need to remember that a lot of people were murdered b trolls and other odd creatures of the north back in the days of yore.
I don’t think you’ll find any murder ballads on Norwegian blues musician, Knut Reiersrud‘s first
all-solo release, Pretty Ugly (KKV). You won’t find anything ugly on the CD either since the 12 tracks that appear on the CD either cover blues classics or are Knut’s original compositions. I was pleased with covers of Willie Dixon’s “Too Many Cooks” and the surreal 1970’s pop classic “Strawberry Letter 23” (Shuggie Otis).
The Silk Road: Ancient Spirituality Meets Contemporary Music
Perhaps, it is because cellist Yo Yo Ma brought Silk Road music into our everyday lives or perhaps for more sinister reasons, mainly war ravaging Iraq and Afghanistan, that music from this famous trade route has gripped our attention. I think there is an I-Ching that says that opportunity comes out of chaos, but whatever the reason, 2004 brought us a many different interpretations of music from the orient. Some of the Silk Road CDs released in 2004 even came from unexpected sources such as the 6 Degrees CD,
Selwa featuring American atmospheric guitarist, Steve Tibbetts teaming up with a Tibetan nun slash vocalist. I normally think of 6 Degrees as a dance club labelso I was somewhat surprised when I slipped this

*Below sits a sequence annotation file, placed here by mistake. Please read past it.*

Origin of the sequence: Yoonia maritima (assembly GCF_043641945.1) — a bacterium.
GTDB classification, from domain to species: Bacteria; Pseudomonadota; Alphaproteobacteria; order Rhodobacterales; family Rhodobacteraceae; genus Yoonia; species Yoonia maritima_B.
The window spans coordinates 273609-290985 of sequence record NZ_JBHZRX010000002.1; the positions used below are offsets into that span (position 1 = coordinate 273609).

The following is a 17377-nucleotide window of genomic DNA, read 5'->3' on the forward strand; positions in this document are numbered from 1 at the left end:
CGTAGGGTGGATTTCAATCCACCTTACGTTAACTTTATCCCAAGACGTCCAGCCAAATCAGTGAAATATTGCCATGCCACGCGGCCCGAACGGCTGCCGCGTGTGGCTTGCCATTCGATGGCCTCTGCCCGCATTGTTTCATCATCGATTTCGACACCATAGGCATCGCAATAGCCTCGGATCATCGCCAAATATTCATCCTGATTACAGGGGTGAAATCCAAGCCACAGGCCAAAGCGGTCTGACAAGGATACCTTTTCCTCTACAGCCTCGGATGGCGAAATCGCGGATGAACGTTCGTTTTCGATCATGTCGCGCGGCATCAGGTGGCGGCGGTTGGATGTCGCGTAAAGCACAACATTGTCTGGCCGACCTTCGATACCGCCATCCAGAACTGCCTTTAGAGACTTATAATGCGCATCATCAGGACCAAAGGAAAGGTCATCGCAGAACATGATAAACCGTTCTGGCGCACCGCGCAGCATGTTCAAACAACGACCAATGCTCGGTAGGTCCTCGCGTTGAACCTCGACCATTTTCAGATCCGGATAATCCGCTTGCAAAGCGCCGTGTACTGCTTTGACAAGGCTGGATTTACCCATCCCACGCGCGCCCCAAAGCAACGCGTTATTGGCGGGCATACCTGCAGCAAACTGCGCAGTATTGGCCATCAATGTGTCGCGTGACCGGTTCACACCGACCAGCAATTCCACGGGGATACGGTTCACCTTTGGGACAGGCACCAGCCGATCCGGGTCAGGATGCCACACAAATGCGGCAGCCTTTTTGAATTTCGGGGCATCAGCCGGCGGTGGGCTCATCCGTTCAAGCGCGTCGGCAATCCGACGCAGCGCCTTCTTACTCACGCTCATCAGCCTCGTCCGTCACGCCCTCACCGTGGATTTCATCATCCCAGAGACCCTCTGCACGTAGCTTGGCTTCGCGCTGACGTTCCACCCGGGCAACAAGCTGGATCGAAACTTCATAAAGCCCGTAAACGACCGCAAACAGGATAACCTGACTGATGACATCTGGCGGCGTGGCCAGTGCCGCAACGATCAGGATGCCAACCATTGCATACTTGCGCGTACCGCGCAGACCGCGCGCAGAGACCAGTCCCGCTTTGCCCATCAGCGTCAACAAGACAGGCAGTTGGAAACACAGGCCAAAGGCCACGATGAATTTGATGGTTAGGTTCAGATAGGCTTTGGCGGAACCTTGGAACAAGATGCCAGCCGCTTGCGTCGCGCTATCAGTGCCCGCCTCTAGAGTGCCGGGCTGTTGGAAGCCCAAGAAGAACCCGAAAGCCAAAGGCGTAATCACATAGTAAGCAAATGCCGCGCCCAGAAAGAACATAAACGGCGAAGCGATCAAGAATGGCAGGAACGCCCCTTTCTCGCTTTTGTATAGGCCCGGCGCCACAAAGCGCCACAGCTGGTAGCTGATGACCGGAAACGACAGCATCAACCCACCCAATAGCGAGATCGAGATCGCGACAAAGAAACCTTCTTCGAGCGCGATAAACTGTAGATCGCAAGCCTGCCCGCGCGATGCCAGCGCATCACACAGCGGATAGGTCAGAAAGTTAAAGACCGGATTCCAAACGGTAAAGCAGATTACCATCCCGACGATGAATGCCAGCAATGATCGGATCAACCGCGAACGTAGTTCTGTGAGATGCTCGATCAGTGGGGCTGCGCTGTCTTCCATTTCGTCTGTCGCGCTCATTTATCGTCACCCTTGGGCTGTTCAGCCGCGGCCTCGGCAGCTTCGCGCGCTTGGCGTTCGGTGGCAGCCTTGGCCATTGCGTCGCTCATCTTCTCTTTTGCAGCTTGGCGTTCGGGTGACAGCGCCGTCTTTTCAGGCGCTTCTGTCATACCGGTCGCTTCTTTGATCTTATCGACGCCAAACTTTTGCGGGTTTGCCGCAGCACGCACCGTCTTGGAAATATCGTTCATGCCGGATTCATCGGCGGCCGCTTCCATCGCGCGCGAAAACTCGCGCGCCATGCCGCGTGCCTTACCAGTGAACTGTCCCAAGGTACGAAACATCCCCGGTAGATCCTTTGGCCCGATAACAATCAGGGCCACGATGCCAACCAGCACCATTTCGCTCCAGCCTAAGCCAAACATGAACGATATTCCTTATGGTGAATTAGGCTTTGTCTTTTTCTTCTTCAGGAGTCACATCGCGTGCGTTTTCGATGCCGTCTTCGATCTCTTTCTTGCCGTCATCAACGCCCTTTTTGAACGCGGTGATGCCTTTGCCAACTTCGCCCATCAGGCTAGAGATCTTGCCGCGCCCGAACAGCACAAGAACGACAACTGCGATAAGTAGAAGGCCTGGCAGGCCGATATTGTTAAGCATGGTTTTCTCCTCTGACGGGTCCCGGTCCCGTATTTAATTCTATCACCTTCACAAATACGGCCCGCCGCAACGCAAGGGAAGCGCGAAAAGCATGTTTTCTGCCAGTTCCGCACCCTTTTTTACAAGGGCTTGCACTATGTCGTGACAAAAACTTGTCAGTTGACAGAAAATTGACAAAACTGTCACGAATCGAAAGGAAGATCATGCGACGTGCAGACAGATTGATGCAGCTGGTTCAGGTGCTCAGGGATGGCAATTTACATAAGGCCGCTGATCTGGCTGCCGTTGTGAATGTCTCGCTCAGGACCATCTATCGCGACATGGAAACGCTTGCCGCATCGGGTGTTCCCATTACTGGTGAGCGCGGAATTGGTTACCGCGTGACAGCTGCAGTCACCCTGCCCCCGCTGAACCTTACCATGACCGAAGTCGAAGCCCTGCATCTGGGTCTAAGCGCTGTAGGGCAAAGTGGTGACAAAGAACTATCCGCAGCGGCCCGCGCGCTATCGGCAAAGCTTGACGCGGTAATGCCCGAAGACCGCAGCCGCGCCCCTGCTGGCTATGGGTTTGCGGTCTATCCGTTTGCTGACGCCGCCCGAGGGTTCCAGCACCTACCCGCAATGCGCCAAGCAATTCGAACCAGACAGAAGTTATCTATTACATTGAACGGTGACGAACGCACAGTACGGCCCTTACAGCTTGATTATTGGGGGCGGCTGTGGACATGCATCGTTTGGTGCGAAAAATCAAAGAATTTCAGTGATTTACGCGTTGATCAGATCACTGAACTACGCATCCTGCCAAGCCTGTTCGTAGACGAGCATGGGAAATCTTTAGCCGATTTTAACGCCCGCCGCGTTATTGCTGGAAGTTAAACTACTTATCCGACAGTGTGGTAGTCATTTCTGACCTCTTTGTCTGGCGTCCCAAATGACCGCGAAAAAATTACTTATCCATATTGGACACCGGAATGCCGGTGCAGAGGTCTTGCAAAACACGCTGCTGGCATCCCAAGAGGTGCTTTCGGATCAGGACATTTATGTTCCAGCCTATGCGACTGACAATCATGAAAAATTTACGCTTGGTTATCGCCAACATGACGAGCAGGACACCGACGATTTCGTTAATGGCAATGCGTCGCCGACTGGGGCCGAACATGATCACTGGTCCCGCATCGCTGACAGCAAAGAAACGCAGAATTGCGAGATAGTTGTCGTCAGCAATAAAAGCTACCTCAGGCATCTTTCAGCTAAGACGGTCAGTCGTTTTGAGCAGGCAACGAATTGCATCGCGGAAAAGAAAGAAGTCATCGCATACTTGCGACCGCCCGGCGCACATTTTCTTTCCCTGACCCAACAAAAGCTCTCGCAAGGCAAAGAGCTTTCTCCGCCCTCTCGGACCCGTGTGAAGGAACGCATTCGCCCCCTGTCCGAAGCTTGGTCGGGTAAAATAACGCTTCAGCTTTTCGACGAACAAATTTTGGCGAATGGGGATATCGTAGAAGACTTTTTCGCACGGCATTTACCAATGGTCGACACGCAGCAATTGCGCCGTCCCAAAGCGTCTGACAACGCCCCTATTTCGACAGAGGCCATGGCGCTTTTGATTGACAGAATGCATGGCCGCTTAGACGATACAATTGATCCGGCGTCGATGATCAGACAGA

“ethereal” disc into my stereo. I doubt anyone could dance to it, but the CD works wonders for a meditative practice.
Three other recordings fit into the ethereal category. Iranian spike fiddle player,
Kayhan Kalhor (Ghazal)
teamed up with Kurdish tanbur (lute) player on one of he most gorgeous CDs of 2004, In the Mirror of the
Sky (World Village with World Music Institute). Two virtuosos from two different cultures teamed up with tombak player, Pejman Hadadi and “together they improvise on Kurdish modes, creating a new musical genre that transcends boundaries.” The Canadian ensemble